Jan 03 2008
By THEBOSTONBACHELOR.COM / January 3, 2008
Disclaimer: These choices reflect the books I read growing up in the late 80s / early 90s. Thus, you’re not going to find any Harry Potter or Pokemon Adventure books on this list for obvious reasons. Second, I don’t consider Bill Watterson a young adult novelist. Otherwise, I’d have renamed this article “10 Random Calvin and Hobbes Books.”
10. Freckle Juice
I’ll be honest; I only included this book because it has the most memorable cover of any book from my childhood. Rumor has it that the original working title of this book was Irish Kid Holding Marker.
I’m sure a lot of you think this should be ranked higher. Unfortunately, James and the Giant Peach suffers from the same flaw that inhabits the film Full Metal Jacket: the first 1/3 is brilliant, but the remaining 2/3 just can’t measure up.
The Ramona Quimby series was the young adult novel version of the TV show Roseanne–minus the cheap sitcom humor. Ramona’s family life was bleak and blue-collar to the bone, and was for many of us an introduction to the bittersweet realities of life. By the way, am I the only one who always thought that the cover of Ramona Quimby, Age 8 was some real freaky shit?
This series would be ranked higher if it wasn’t for how impossible the mysteries were to solve; Leroy “Encyclopedia” Brown must have owned the only DNA kit available in the 1950s. The IRS might want to do a little investigating on ol’ Leroy as well–”25 cents a day plus expenses” my ass.
Reading the Henry Huggins series is like watching a brilliant, non-animated, G Rated movie. A rare bird indeed.
If David Lynch ever wrote children’s short stories, you’d get Sideways Stories from Wayside School. So fucked, yet so good. See you on the 19th floor.
Remember how these books were always checked out at your school library? To this day, I still can’t view the illustration of the woman from the “The Dream” in Scary Stories to Tell in the Dark 3 without having nightmares.
A thousand ways to live, a thousand ways to die. PS: The Lost Jewels of Nabooti remains the best name ever chosen for a Choose Your Adventure title.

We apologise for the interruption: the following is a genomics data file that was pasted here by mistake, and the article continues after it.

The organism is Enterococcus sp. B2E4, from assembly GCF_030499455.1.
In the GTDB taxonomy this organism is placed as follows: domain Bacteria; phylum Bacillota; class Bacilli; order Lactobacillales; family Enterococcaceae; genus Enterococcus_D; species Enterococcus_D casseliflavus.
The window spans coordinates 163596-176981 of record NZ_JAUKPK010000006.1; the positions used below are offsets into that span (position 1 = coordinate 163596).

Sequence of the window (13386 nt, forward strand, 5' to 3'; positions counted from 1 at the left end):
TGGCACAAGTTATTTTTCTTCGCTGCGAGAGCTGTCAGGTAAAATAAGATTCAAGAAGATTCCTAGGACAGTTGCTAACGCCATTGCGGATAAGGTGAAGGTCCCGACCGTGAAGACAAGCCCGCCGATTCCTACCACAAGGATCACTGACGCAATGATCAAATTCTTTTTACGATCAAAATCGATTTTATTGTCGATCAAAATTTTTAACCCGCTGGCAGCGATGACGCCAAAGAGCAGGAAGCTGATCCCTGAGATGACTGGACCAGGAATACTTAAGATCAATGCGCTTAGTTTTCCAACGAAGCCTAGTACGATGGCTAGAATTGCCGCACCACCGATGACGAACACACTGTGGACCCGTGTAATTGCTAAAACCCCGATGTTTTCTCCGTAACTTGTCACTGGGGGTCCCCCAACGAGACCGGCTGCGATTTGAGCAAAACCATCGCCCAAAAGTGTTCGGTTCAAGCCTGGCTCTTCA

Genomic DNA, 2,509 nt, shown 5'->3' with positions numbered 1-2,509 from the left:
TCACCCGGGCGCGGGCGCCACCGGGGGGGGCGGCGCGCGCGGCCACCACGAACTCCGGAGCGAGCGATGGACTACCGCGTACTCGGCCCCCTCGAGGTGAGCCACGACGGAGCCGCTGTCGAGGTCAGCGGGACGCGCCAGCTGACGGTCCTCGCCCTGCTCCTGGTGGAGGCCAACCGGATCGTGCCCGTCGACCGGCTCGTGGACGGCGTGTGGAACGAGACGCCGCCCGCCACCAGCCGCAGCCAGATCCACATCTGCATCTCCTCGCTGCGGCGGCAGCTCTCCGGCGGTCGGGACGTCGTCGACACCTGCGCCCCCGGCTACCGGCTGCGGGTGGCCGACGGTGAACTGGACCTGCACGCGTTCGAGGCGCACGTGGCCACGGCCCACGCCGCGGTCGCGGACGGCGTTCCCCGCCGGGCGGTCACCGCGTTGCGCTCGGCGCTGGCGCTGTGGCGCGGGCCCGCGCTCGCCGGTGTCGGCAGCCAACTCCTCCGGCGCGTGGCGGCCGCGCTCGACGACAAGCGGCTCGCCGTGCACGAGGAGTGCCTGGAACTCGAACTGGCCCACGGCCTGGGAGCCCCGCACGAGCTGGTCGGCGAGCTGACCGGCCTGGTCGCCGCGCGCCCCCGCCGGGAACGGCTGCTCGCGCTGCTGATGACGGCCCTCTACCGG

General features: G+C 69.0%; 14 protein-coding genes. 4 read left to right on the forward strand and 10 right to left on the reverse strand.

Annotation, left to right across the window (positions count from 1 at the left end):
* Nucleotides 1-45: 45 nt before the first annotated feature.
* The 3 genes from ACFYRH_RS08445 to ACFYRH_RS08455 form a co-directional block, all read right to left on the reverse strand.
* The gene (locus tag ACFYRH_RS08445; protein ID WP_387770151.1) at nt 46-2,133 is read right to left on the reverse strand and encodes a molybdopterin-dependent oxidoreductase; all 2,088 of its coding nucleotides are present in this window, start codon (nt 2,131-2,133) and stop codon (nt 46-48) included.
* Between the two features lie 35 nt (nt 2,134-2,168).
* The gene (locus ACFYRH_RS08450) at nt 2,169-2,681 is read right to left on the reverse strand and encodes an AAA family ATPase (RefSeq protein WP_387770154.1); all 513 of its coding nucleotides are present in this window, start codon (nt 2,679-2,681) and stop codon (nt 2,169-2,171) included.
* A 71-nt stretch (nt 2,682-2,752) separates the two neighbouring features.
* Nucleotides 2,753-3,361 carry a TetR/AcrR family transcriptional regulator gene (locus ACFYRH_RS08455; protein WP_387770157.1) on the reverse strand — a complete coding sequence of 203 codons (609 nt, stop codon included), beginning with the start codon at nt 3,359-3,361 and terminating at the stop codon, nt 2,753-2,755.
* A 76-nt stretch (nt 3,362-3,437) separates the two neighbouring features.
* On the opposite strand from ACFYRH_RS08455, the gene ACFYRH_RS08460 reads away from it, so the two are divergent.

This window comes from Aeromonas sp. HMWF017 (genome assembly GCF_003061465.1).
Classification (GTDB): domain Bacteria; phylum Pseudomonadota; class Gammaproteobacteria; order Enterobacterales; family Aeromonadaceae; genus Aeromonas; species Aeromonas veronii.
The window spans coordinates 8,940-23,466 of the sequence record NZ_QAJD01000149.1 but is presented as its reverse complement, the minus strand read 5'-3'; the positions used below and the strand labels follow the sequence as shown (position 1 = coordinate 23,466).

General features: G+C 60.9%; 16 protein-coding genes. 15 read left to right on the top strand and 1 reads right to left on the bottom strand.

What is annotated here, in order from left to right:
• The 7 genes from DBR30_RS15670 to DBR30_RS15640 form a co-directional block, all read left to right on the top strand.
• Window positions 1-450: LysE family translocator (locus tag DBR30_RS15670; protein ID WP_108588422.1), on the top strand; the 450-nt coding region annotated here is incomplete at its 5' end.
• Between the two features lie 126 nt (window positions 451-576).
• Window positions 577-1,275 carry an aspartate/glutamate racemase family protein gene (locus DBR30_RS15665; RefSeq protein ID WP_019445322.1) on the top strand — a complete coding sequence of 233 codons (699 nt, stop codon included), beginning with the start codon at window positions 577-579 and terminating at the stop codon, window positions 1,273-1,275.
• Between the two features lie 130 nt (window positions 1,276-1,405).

Was there any other author that understood teenage male angst and loneliness more than the late Robert Cormier?
The girl was heart-wrenchingly, impossibly beautiful. Desire weakened his stomach. A waterfall of blond hair splashed on her bare shoulders. He studied the photograph surreptitiously and then closed the magazine and put it back where he belonged, on the shelf. He glanced around to see if he’d been observed. The store owner positiviely prohibited the reading of magazines and a sign said NO BUY NO READ. But the owner was busy at the far end of the place.
Why did he always feel so guilty whenever he looked at Playboy and the other magazines? A lot of guys bought them, passed them around at school, hid them in the covers of notebooks, even resold them. He sometimes saw copies scattered on coffee tables in the homes of his friends. He had once bought a girlie magazine, paying for it with trembling fingers–a dollar and a quarter, his finances shot down in flames until his next allowance. And he didn’t know what to do with the damn thing once it was in his possession. Sneaking it home on the bus, hiding it in the bottom drawer of his room, he was terrified of the discovery. Finally tired of smuggling it into the bathroom for swift perusals, and weary of his defeat, and haunted by the fear that his mother would find the magazine, Jerry had sneaked it out of the house and dropped it into a catchbasin. He listened to it splash dismally below, bidding a wistful farewell to the squandered buck and a quarter. A longing filled him. Would a girl ever love him? The one devastating sorrow he carried within him was the fear that he would die before holding a girl’s breast in his hand.
And last but not least:
He thought of his mother and how drugged she was at the end, not recognizing anyone, neither Jerry nor his father. The exhilaration of the moment vanished and he sought it in vain, like seeking ecstasy’s memory an instant after jacking off and encountering only shame and guilt.
In the words of Fudge, “Eat it or wear it!”